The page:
Ernest Hemmingway: “The world breaks everyone, and afterward, some are strong at the broken places.”
Unknown: “In the height of our success, ever to remain sober, in the depth of our desolation, never to despair.”

3. Further reflections –
We as children of God have the inheritance; must have the spirit of gratitude and thanksgiving, and share gifts of our time, talent and treasures; to review our lives, admit failures and willing to reform; be penitent, go for confessions and be reconciled with our Heavenly Father.

The Elder Son
Did he leave home? Yes?
Stayed at home, yet seemingly lost as his heart had wandered so far away from home. Obediently, he had fulfilled his duties and obligations, but did not feel as a son, instead as a servant. In Rembrandt’s painting, he is seen to be very cold, withdrawn, without joy and unwelcoming, just as a bystander, watching the reunion at a distance. Even his icy retort to his father in the parable, seemingly implied that he excluded himself as the son and the elder brother. He was imprisoned in his own resentment and frustrations, having a self-righteous attitude with growing anger and bitterness. He judged his irresponsible sibling as unworthy and his father as being unjust and favoured the other, never rewarding him for his obedience, hard work and righteousness. He was so angry and refused to enter the home to join in with the homecoming celebration.

The Father’s response –
His father came out instead to plead with the elder son, “My son, you are always here with me, and everything I have is yours. But we had to celebrate and be happy, because your brother was dead, but now he is alive; he was lost, but now he has been found.”
He loves both sons regardless and want both to come home. The elder son was urged to accept his unique place in his father’s heart and to join in the joyful celebration.
Did the elder son repent? Well, there’s no mention of his response to his father’s invitation! Left to us to create the conclusion.

Spiritual reflections –
God’s love, grace and mercy is always available for us. It’s unconditional, unlimited and unreserved. GOD ALMIGHTY REACHES OUT TO ALL irrespective of our sinfulness. We have to let go of self-righteousness, rivalry, suspicions, resentment, bitterness, jealousy, etc. – never allow these dark feelings to fester in our hearts and be deprived of peace, joy and love. Have trust in God’s all-forgiving love. Be humble, repent and be forgiven. Be grateful.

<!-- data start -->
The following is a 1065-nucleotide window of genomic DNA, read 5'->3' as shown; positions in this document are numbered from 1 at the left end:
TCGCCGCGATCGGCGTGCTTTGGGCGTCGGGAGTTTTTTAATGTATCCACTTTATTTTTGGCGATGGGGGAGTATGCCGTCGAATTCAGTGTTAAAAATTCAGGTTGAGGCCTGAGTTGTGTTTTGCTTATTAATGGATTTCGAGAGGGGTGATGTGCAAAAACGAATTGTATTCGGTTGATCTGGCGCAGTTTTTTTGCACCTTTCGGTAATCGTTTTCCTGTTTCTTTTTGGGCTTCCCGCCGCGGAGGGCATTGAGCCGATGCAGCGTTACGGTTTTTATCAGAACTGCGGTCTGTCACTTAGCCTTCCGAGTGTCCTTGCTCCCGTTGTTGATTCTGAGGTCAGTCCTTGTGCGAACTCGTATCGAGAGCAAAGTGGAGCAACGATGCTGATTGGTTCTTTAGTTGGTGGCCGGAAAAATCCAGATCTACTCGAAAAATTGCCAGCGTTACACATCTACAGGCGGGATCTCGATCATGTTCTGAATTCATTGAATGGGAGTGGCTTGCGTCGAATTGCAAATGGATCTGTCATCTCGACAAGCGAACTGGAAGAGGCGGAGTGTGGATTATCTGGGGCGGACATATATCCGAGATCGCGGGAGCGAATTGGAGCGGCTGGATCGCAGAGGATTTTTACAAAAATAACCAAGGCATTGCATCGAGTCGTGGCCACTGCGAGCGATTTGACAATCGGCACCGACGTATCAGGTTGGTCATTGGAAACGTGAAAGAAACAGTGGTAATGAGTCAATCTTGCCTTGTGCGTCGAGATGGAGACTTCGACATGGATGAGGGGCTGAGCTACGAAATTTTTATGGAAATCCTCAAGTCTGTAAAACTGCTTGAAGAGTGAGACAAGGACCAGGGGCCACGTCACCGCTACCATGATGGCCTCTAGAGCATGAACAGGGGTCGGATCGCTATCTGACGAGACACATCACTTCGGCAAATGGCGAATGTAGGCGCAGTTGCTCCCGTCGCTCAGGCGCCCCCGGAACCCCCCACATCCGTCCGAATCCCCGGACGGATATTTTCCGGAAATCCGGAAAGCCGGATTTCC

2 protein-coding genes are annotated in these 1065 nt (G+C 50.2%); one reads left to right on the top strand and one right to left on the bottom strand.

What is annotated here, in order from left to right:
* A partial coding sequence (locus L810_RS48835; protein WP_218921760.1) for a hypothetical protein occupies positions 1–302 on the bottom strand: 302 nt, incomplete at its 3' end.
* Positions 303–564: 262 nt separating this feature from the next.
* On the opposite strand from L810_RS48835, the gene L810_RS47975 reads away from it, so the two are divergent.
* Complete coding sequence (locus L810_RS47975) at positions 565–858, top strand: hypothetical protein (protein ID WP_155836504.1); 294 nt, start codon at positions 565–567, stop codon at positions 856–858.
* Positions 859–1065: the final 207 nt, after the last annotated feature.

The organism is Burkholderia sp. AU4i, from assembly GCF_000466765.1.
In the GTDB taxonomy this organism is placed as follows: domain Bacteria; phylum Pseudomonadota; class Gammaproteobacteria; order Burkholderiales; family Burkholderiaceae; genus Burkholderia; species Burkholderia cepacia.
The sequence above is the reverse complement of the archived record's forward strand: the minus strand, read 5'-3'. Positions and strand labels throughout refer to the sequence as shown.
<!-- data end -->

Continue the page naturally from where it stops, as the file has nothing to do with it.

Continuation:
The Father Reaching Out To His Children

Rembrandt's painting titled 'The Return of the Prodigal Son'At this point, we, the retreatants, were encouraged to look intently at Rembrandt’s painting, especially the father figure which represents God, the central focus of the Parable of the Prodigal Son.

The three main characters seemingly depicted Rembrandt himself – as the brash and arrogant young nobleman on the right, as the deeply wounded son on his knees who had experienced much sorrow and pain by the deaths of his beloved ones, and as the compassionate and merciful father, a perception of his aged self who was half-blind and stooped by old age, emptied out by much sufferings and just desires to comfort, bless and give.

1. The contrast between light and darkness, and the drain separating the figures. Light and warmth radiating from the father to his sons, and darkness in varying degrees on the 2 mysterious figures in the background and on the vague outline of the woman behind the father. All these, seemingly depict that God is readily available and is seeking us out with love and inviting us to return home to Him, regardless of our sinful state. Do we want to step into His Light and choose life or prefer to stay out in the darkness and choose death.

2. Gaze at the father figure. His half-blind eyes that portray much kindness as compared to the cold-stare of the second son. His body-posture, arching forward to draw his son tenderly close with mercy and compassion. His hands are amazingly different! The left hand on his son’s shoulder is muscular, with a firm and assuring grip. However, the father’s right hand is nicely manicured, soft, gentle and caressing, offering consolation and comfort, it’s a mother’s hand as if drawing him towards her womb from which he sprang. Fascinated with the differences between the two hands of the father, as pointed out by Angie (one of the retreat directors), I browsed through Henri Nouwen’s book and got an excerpt of his reflection to share here:

The Father is not simply a great patriarch. He is mother as well as father. He touches the son with a masculine hand and a feminine hand. He holds, and she caresses. He confirms and she consoles. He is, indeed, God, in whom both manhood and womanhood, fatherhood and motherhood, are fully present. That gentle caressing right hand echoes for me the words of the prophet Isaiah: “Can a woman forget her baby at the breast, feel no pity for the child she has borne? Even if these were to forget, I shall not forget you. Look, I have engraved you on the palms of my hands.”

How awesome our Father God is!!

3. The father’s attire – he’s dressed in gold-embroidered garment and a deep red cloak. It’s warm colour symbolizes love and its arch-like shape depicts the sheltering wings of the mother bird for her chicks. It expresses God’s offer of care, shelter, safety and protection for us all.

Spiritual reflection:
God’s love, care and protection is unconditional, unwavering, and inexhaustible. Every child is precious to Him regardless of our state. Can we, with complete trust, surrender our broken lives into God’s loving and merciful hands and allow The Almighty to do all the healing, restoring and renewing?

The Missing 3rd Line (refer to Luke 15:18-21)
Was the prodigal son ever repentant? When did he actually repent?
He was hungry and penniless, thinking of satisfying his hunger, his ‘belly-god’! Probably, conniving to manipulate his father and may have rehearsed many times over his prepared speech, “Father, I have sinned against God and against you. I am no longer fit to be called your son; treat me as one of your hired workers.”